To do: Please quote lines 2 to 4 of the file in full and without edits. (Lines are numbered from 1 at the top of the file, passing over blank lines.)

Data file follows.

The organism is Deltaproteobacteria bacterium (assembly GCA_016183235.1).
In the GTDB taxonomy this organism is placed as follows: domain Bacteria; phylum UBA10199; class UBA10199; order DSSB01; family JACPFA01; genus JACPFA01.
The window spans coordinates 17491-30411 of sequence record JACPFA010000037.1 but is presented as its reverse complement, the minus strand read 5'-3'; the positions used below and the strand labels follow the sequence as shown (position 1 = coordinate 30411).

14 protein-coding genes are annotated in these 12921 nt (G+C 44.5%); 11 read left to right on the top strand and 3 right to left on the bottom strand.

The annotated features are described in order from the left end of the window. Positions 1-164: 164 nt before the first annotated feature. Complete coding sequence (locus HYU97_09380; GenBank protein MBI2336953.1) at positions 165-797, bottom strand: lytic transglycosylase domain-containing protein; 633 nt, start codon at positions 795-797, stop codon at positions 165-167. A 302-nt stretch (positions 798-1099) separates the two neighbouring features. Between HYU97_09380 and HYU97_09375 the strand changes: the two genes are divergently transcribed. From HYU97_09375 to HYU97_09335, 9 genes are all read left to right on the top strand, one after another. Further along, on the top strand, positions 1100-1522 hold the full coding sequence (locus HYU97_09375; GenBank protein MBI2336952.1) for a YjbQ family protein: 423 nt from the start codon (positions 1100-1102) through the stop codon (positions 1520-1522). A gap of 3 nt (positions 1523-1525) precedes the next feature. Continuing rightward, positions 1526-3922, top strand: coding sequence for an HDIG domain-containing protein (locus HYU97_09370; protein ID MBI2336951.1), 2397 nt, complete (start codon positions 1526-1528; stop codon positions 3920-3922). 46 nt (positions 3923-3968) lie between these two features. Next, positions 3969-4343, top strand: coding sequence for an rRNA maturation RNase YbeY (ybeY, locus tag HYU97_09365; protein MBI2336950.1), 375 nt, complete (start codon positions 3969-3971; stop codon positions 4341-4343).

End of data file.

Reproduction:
In the GTDB taxonomy this organism is placed as follows: domain Bacteria; phylum UBA10199; class UBA10199; order DSSB01; family JACPFA01; genus JACPFA01.
The window spans coordinates 17491-30411 of sequence record JACPFA010000037.1 but is presented as its reverse complement, the minus strand read 5'-3'; the positions used below and the strand labels follow the sequence as shown (position 1 = coordinate 30411).

14 protein-coding genes are annotated in these 12921 nt (G+C 44.5%); 11 read left to right on the top strand and 3 right to left on the bottom strand.